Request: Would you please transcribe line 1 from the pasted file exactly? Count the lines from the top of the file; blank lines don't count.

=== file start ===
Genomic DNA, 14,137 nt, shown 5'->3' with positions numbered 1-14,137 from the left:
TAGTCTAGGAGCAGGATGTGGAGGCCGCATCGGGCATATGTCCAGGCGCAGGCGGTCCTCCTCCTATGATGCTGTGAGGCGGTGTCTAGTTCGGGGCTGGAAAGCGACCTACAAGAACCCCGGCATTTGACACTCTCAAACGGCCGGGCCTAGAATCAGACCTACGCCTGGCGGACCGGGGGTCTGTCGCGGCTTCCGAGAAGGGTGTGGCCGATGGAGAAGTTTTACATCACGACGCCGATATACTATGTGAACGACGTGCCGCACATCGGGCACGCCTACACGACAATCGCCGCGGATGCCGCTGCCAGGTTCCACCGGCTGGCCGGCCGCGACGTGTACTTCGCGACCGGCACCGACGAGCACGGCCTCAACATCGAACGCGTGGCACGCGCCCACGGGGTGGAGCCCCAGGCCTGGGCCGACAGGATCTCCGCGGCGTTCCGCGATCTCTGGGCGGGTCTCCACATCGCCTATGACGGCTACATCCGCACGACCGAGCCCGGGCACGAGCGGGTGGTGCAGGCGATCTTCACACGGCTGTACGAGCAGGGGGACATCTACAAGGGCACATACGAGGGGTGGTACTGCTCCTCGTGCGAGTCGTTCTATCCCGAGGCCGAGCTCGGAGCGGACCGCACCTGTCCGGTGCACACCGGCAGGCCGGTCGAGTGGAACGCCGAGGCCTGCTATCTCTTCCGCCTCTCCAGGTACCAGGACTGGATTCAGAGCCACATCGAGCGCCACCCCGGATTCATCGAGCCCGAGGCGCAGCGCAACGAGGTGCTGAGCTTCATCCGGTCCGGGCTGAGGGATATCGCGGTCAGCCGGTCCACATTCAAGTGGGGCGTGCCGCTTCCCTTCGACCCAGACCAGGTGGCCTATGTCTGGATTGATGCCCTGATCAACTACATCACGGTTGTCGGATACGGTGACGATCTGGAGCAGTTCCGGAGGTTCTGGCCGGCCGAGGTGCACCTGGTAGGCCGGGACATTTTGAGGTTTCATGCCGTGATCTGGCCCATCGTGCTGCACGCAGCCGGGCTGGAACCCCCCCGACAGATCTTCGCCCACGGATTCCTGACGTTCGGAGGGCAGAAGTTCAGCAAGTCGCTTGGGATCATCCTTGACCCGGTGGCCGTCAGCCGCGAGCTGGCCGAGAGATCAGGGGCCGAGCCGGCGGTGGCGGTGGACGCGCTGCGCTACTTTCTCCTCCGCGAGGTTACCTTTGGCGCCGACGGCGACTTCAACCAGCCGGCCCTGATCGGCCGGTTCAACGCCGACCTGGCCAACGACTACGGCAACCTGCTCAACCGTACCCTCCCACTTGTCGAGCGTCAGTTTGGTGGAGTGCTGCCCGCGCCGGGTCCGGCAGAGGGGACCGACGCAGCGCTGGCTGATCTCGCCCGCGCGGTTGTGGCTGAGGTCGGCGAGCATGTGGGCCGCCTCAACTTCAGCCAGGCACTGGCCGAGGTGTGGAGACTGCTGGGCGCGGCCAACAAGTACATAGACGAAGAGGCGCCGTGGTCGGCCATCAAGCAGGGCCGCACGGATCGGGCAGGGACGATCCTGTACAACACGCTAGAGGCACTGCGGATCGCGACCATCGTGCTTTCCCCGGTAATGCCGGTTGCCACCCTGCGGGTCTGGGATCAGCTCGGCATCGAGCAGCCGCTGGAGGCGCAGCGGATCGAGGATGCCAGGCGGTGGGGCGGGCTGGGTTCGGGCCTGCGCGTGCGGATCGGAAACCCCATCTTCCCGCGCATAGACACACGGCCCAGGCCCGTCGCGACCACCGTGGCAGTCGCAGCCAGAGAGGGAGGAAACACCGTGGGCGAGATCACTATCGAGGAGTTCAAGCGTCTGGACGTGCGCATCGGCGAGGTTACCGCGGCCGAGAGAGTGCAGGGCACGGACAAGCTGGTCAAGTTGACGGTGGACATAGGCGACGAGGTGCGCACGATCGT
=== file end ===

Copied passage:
Genomic DNA, 14,137 nt, shown 5'->3' with positions numbered 1-14,137 from the left: